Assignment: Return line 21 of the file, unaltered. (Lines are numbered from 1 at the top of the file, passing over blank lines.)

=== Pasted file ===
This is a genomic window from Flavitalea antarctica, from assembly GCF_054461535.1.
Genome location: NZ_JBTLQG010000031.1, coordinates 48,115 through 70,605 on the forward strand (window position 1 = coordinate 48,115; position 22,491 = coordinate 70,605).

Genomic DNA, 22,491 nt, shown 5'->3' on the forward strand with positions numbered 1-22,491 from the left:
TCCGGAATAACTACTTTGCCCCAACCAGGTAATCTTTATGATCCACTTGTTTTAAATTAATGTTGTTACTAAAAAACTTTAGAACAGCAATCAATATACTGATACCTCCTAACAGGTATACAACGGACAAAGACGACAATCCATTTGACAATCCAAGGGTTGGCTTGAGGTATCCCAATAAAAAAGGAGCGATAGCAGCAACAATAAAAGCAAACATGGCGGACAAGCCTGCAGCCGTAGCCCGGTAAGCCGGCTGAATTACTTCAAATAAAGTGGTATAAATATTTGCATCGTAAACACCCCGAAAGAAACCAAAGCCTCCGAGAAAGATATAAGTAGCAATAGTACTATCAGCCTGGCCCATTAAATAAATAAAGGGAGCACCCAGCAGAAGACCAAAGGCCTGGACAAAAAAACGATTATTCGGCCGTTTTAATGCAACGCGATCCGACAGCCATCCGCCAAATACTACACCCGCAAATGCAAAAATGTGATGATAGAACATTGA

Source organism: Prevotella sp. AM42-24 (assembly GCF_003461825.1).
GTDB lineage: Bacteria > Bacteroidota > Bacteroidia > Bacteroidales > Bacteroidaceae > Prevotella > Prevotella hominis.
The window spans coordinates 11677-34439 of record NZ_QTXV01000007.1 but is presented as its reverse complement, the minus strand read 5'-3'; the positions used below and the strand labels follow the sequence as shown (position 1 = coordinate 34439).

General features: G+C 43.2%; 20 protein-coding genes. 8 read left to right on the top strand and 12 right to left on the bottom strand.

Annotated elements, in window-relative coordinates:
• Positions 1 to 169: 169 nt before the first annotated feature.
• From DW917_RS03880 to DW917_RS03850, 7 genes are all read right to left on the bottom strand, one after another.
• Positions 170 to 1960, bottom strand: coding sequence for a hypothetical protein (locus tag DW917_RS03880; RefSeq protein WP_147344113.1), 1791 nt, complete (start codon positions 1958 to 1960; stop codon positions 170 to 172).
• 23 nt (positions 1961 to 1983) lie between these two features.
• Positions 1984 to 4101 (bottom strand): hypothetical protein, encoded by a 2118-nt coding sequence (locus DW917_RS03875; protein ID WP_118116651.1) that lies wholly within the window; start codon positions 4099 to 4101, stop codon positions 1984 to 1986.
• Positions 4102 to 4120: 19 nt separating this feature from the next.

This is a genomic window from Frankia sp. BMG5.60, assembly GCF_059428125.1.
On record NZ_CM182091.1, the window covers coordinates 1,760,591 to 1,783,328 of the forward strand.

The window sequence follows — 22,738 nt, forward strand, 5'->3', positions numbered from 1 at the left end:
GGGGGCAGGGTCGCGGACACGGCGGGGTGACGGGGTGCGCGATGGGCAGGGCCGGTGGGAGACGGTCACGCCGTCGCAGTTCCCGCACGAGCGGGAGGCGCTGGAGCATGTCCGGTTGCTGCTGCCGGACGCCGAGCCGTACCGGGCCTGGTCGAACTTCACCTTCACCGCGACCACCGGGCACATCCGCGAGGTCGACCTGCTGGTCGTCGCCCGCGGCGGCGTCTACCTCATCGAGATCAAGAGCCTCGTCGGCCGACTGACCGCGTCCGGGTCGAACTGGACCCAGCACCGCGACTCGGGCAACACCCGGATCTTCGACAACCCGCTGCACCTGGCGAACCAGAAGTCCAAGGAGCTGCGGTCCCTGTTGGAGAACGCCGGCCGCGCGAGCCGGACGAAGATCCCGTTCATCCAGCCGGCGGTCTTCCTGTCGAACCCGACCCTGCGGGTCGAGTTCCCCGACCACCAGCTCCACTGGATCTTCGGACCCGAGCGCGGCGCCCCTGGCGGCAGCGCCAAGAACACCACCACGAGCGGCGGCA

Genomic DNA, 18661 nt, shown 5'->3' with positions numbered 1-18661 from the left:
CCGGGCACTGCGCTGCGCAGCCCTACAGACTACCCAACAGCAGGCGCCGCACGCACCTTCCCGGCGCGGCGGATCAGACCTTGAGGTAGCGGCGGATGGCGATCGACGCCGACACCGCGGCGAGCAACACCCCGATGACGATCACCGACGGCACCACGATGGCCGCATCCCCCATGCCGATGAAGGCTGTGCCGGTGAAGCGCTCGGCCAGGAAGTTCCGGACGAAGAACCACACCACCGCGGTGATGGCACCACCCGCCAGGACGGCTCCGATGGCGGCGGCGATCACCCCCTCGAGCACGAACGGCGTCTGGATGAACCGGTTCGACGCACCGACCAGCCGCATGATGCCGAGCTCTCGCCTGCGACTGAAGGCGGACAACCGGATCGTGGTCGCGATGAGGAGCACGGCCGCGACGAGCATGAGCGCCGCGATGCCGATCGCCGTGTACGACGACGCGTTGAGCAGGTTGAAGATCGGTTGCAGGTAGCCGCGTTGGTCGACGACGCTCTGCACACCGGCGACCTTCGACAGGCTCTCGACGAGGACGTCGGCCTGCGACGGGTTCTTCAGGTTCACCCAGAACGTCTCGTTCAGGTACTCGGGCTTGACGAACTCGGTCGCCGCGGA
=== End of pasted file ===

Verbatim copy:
CCGGGCACTGCGCTGCGCAGCCCTACAGACTACCCAACAGCAGGCGCCGCACGCACCTTCCCGGCGCGGCGGATCAGACCTTGAGGTAGCGGCGGATGGCGATCGACGCCGACACCGCGGCGAGCAACACCCCGATGACGATCACCGACGGCACCACGATGGCCGCATCCCCCATGCCGATGAAGGCTGTGCCGGTGAAGCGCTCGGCCAGGAAGTTCCGGACGAAGAACCACACCACCGCGGTGATGGCACCACCCGCCAGGACGGCTCCGATGGCGGCGGCGATCACCCCCTCGAGCACGAACGGCGTCTGGATGAACCGGTTCGACGCACCGACCAGCCGCATGATGCCGAGCTCTCGCCTGCGACTGAAGGCGGACAACCGGATCGTGGTCGCGATGAGGAGCACGGCCGCGACGAGCATGAGCGCCGCGATGCCGATCGCCGTGTACGACGACGCGTTGAGCAGGTTGAAGATCGGTTGCAGGTAGCCGCGTTGGTCGACGACGCTCTGCACACCGGCGACCTTCGACAGGCTCTCGACGAGGACGTCGGCCTGCGACGGGTTCTTCAGGTTCACCCAGAACGTCTCGTTCAGGTACTCGGGCTTGACGAACTCGGTCGCCGCGGA